Business succession planning is a critical aspect of ensuring the long-term sustainability and prosperity of your business. While it might be difficult and emotional to plan for the day you hand over the keys to your business, business succession planning also helps to preserve your personal wealth, your employees’ livelihoods, and your company’s relationships with its customers.

When planning to transition a business, key leaders, family members, and outside experts can help business owners analyze various strategies to ensure you’re selecting the right path for the stakeholders involved.

In this article, Amy Schneider, CFP®, CWS®, Vice President – Wealth Advisor, contributes insight from her in-depth experience working alongside business owners to help them protect and grow their wealth as they exit their businesses. We’ll discuss common business succession options, like Employee Stock Ownership Plans (ESOPs), selling to key management, transitioning to family, third-party sale, and selling to a private equity firm. Each has advantages and disadvantages, so it’s important to consider all sides of the options to make an informed choice that aligns with your specific goals and circumstances.

ESOPs: Empowering Employees For Business Succession

Employee Stock Ownership Plans (ESOP) involve selling a portion or the entirety of the business to employees. ESOPs can be a way to reward loyal employees and provide them with a stake in the company’s success.

An infographic detailing the advantages and disadvantages of Employee Stock Ownership Plans (ESOPs). The advantages include increased employee retention, owner control, tax efficiency, improved business performance, and operational continuity. Disadvantages involve complexity in setup, delayed payouts for owners, continued owner involvement, and suitability for stable workforces.In an ESOP, a company establishes a trust fund, which is funded by the business. The trust then purchases company shares, effectively making the employees partial owners.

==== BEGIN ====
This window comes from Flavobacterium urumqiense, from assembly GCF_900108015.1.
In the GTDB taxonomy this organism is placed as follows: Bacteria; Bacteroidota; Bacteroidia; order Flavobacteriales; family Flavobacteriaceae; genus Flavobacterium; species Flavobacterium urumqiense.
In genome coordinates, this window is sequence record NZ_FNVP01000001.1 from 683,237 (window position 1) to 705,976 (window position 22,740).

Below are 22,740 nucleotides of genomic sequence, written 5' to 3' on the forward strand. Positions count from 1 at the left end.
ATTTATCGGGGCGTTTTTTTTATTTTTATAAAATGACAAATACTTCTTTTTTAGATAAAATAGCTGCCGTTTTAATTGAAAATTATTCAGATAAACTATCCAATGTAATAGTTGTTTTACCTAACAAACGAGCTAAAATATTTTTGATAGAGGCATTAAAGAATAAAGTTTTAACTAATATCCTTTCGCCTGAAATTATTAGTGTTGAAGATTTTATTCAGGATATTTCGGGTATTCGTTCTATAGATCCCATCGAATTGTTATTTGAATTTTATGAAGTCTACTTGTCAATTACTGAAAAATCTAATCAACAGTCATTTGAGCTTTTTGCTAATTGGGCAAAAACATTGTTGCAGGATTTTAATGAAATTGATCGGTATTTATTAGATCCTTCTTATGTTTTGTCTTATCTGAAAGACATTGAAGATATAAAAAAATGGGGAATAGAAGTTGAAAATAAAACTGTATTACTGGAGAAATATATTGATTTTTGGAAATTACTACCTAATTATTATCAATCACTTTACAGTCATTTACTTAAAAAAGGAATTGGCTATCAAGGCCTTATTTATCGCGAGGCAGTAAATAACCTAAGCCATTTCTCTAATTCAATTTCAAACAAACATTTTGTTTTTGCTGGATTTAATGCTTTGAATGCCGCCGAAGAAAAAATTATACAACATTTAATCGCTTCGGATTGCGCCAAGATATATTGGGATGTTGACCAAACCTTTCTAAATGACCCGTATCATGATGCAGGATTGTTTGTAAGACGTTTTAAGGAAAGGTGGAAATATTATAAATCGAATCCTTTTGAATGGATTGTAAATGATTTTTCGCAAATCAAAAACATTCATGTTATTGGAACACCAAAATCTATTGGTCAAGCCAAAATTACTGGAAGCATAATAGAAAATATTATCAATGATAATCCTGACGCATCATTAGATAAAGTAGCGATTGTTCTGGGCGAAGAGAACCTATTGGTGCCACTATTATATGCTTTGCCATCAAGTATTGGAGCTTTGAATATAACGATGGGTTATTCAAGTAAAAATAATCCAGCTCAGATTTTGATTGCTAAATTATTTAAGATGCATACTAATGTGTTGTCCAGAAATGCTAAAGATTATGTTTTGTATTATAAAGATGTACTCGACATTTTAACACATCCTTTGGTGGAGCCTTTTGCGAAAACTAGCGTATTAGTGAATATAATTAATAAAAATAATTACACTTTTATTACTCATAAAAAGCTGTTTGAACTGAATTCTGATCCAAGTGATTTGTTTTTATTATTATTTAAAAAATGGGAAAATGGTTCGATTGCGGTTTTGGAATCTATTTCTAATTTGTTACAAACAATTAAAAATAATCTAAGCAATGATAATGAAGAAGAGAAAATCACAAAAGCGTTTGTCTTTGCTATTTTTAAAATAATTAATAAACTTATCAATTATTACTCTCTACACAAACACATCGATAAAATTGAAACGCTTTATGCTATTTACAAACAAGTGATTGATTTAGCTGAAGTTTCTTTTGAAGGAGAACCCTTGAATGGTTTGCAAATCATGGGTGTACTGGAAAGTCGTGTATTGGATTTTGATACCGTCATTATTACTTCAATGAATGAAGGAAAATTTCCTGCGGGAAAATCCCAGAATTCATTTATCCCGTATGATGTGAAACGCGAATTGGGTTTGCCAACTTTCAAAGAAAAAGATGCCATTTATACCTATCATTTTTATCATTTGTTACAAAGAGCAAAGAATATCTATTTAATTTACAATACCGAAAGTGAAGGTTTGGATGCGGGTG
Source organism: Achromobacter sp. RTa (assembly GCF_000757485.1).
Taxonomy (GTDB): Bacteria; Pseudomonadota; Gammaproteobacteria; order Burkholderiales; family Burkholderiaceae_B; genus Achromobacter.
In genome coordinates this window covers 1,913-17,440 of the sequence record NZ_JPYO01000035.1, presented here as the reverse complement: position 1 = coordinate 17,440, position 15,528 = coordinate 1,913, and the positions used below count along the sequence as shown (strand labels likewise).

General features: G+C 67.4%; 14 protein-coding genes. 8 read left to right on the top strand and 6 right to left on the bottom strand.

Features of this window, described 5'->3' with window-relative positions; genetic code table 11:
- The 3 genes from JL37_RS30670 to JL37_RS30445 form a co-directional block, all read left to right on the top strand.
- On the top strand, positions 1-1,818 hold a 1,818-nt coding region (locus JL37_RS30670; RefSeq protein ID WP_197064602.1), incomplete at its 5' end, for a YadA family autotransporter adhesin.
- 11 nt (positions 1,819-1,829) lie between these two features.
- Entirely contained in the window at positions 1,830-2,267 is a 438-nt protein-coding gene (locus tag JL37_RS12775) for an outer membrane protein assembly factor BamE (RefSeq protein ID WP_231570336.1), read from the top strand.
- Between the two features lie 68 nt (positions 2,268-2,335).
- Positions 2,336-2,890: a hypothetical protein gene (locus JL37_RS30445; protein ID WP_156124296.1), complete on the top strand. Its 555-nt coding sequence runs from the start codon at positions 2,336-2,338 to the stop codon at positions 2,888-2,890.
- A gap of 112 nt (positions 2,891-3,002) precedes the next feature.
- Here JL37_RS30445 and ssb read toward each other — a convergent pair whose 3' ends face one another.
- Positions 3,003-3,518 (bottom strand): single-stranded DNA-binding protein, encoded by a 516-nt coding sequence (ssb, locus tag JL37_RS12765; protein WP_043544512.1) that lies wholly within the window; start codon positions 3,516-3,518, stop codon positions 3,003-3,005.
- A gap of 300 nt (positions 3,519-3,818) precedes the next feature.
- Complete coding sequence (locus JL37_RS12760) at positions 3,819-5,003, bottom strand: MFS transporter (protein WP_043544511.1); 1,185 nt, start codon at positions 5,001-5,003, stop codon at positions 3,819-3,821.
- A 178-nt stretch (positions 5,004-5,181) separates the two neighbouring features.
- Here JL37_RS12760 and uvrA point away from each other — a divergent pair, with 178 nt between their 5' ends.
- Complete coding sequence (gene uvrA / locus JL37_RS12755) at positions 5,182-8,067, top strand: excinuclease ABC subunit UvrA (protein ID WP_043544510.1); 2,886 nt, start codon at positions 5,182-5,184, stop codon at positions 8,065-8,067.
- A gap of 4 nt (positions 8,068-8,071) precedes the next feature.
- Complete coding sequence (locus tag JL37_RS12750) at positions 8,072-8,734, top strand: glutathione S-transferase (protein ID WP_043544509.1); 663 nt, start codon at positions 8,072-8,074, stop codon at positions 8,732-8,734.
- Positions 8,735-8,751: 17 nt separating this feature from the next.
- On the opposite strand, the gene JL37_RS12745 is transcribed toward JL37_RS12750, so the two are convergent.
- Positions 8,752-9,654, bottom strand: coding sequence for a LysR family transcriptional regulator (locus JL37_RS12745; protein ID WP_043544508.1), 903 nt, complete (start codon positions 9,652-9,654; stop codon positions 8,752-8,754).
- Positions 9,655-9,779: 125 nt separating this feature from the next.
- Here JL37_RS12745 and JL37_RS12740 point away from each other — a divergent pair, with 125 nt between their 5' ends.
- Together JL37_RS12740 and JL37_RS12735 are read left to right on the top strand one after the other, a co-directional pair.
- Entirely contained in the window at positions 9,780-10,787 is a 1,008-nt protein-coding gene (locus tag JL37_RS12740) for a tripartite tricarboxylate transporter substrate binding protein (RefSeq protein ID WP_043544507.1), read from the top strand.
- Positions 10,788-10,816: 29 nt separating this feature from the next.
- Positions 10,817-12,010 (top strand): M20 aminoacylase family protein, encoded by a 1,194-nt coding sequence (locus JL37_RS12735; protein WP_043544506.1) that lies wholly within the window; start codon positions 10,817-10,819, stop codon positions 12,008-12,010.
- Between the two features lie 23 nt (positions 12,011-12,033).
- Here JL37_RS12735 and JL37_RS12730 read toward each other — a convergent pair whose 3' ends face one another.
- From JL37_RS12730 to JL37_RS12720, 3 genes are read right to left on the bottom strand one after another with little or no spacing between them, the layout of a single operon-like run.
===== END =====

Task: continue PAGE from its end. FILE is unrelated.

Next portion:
“ESOPs can be a win-win, aligning employee interests with company success, but they require careful planning and can be administratively burdensome,” Schneider says. “For business owners looking to transition gradually while preserving company culture, ESOPs offer a structured approach, but they may not deliver immediate liquidity.”

Advantages of ESOPs

ESOPs can have several advantages for employees and business owners. For example, the ESOP serves as a retirement benefit for employees, which increases a sense of loyalty and motivation among employees. Also, it can provide business owners with an exit strategy, allowing them to sell the business while still maintaining a level of control during the transition. Additionally, ESOPs can be a tax-efficient option, as both the contributions to the trust and the proceeds from the sale of shares can be tax-deductible. Another important benefit of ESOPs is that they often lead to improved company performance, as employees are more invested in the company’s success.